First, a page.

COPD: Causes, Symptoms & Treatment

Man using inhaler
People with COPD often use inhalers to deliver medicine to the lungs. The medicine relaxes the air passageways to make breathing easier and can also lower inflammation. (Image credit: Image Point Fr/Shutterstock)

Chronic obstructive pulmonary disease (COPD) is a chronic lung disease that makes breathing progressively more difficult. The disease affects about 11 million people in the United States, and it is the third leading cause of death in the country, according to the American Lung Association.

COPD is considered the intersection of three related conditions: chronic bronchitis, chronic asthma and emphysema, Dr. Neal Chaisson, who practices pulmonary medicine at the Cleveland Clinic, told Live Science. 


COPD makes it harder to breathe by reducing the flow of air through the lungs. Reduced airflow may be caused by inflammation (airways may thicken and lose elastic quality), destroyed lung tissue and blockages of mucus, according to the American Lung Association.

Symptoms of COPD are often more pronounced over time and don't appear until the patient is around 40 years old. Often, people don't recognize the symptoms of COPD until later stages of the disease. 

According to the Mayo Clinic, symptoms include:

  • Chest tightness
  • Shortness of breath
  • Blueness of the lips or fingernail beds 
  • Wheezing
  • The need to clear the throat of mucus first thing in the morning
  • A chronic cough that may produce mucus 
  • Frequent respiratory infections
  • Lack of energy
  • Unintended weight loss (in later stages)
  • Swelling in ankles, feet or legs

Symptoms can be worse for a few days and become more manageable, then worsen again.

In addition to considering symptoms, a doctor may also do a pulmonary function test, chest X-ray, CT scan of the lungs and arterial blood gas analysis to diagnose COPD.


COPD is caused by long-term exposure to irritating gases or particulate matter. In developed nations, the most common cause is cigarette smoke, though only about 20 to 30 percent of chronic smokers may develop clinically apparent COPD, according to the Mayo Clinic. In the developing world, exposure to fumes from burning fuel for cooking and heating in poorly ventilated homes is a common cause. A genetic disorder called alpha-1 antitrypsin deficiency can also cause COPD. This disorder is a lack of a protein called alpha-1 antitrypsin; the absence of this protein can damage the lungs.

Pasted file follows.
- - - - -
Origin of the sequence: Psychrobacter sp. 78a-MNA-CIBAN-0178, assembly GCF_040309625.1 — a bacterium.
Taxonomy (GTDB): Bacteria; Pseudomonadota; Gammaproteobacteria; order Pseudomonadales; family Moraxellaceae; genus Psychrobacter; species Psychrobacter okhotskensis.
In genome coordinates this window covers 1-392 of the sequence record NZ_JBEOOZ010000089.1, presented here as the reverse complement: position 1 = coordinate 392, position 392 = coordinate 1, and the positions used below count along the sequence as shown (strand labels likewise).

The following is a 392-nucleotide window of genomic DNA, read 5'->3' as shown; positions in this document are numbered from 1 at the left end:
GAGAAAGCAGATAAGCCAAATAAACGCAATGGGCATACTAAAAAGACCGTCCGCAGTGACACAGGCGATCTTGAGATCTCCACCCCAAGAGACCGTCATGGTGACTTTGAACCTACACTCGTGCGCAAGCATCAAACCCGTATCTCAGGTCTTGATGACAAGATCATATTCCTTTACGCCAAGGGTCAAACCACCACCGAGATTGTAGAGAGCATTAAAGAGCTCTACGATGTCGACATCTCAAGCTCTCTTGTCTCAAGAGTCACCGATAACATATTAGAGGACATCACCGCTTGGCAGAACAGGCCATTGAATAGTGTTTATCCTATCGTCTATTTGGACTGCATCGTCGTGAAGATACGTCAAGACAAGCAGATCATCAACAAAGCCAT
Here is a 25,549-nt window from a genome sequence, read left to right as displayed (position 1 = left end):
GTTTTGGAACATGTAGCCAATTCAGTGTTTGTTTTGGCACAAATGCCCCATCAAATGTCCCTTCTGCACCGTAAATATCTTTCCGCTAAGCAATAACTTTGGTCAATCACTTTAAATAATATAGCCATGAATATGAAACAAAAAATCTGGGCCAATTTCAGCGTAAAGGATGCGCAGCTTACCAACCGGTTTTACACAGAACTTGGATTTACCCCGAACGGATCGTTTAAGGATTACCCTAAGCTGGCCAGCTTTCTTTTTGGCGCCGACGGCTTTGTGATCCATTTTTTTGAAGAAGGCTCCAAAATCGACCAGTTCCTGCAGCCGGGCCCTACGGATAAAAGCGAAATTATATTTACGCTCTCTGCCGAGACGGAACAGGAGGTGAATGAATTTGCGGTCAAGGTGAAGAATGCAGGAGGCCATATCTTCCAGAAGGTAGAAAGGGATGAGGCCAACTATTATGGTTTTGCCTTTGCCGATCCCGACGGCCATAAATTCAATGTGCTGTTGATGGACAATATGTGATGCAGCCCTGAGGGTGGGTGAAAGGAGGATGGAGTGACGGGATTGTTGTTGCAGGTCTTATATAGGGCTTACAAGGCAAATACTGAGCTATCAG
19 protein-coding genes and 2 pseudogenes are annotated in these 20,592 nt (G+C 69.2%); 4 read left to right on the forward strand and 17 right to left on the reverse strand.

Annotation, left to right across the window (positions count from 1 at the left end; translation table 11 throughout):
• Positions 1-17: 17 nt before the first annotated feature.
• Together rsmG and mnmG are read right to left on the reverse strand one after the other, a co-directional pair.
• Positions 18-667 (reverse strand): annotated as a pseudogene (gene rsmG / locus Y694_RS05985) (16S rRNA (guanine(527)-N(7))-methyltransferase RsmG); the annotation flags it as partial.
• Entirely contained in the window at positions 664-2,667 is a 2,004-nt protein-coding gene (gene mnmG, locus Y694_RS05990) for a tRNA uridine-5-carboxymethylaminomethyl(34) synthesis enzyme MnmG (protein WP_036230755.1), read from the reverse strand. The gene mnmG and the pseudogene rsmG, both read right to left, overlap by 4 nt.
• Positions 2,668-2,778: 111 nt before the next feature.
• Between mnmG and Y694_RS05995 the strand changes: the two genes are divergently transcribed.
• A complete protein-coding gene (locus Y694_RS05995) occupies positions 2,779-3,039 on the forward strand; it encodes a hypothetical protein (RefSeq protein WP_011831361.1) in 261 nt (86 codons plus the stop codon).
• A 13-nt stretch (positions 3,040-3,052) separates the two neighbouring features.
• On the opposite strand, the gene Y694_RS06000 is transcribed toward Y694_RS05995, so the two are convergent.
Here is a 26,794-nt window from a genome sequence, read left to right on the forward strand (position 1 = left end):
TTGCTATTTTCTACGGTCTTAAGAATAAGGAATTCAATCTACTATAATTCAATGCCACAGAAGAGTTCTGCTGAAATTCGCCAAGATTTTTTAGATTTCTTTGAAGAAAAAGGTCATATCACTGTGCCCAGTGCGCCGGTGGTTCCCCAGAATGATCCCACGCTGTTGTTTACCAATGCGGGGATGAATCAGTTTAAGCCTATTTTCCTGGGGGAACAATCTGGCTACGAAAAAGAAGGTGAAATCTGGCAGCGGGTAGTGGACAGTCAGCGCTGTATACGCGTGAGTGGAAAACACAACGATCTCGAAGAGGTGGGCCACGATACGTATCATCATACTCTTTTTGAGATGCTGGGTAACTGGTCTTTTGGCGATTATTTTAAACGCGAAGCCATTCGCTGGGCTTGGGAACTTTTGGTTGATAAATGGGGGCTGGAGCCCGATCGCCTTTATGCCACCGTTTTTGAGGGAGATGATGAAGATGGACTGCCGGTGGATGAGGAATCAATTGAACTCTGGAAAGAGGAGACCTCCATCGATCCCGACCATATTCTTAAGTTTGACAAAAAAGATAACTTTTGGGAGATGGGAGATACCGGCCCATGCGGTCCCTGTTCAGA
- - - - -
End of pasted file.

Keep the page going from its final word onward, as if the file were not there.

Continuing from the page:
Other conditions that often contribute to COPD include emphysema (the destruction of alveoli by cigarette smoke, irritating gases and particulate matter) and chronic bronchitis (inflammation of the lining of the bronchial tubes), according to the Mayo Clinic. 


There is no cure for COPD, but it can be treated. Those with COPD are at increased risk of developing heart disease, lung cancer and other conditions, according to the Mayo Clinic. So, prevention of other diseases and regulation of symptoms is key. 

Patients with COPD are encouraged to stop smoking and are often given medications to help with the symptoms and complications of the disease. Some medications include oral steroids, phosphodiesterase-4 inhibitors, theophylline and antibiotics. Bronchodilators, which deliver medicine to the lungs using an inhaler, are often used to relax the air passageways to make breathing easier. Inhaled corticosteroid medication can also be used to lower inflammation and to prevent worsening of inflammation. Those with more-progressed COPD may also need oxygen therapy. 

Doctors may also prescribe lung rehabilitation or surgery to relieve symptoms. Sometimes, people with COPD receive lung transplants. Researchers are also experimenting with growing new lungs from stem cells. Such cells extracted from the patient's blood or bone marrow are sometimes used as a treatment to heal damaged lung tissue, as well.


Contacted by Live Science, Dr. Jonathan Parsons, a physician at The Ohio State University Wexner Medical Center, had these tips for keeping lungs healthy:

  • Total abstinence from smoking. It is the worst possible thing someone can do to their lungs. Even secondhand smoke is harmful.
  • Advocate for clean air. While U.S. air is cleaner than in the past, millions of Americans still live in areas where air pollution is a threat to health. Patients with chronic lung disease such as asthma or COPD should try to minimize exposure to air of poor quality.
  • Exercise. By itself, it won't make lungs stronger, but exercise allows lungs to more efficiently supply the heart and muscles with needed oxygen.
  • Eat antioxidant-rich foods, such as berries, other fruits with skins, leafy green vegetables, sweet potatoes, nuts, pomegranate juice and even red wine and coffee, in moderation. Some evidence supports that eating such foods (particularly vegetables) is good for lungs.
  • Wear protective equipment (mask) when exposed to threats to the lungs at work (i.e., dust, particles, paint fumes and diesel exhaust).
  • Get an annual flu shot to prevent a respiratory infection.
  • Have your home tested for radon. This naturally occurring radioactive gas is produced by the breakdown of uranium in the ground. Radon typically leaks into a house through cracks in the foundation and walls. 
  • Take the medicine you were prescribed to treat COPD as directed.

Additional resources

Alina Bradford
Live Science Contributor
Alina Bradford is a contributing writer for Live Science. Over the past 16 years, Alina has covered everything from Ebola to androids while writing health, science and tech articles for major publications. She has multiple health, safety and lifesaving certifications from Oklahoma State University. Alina's goal in life is to try as many experiences as possible. To date, she has been a volunteer firefighter, a dispatcher, substitute teacher, artist, janitor, children's book author, pizza maker, event coordinator and much more.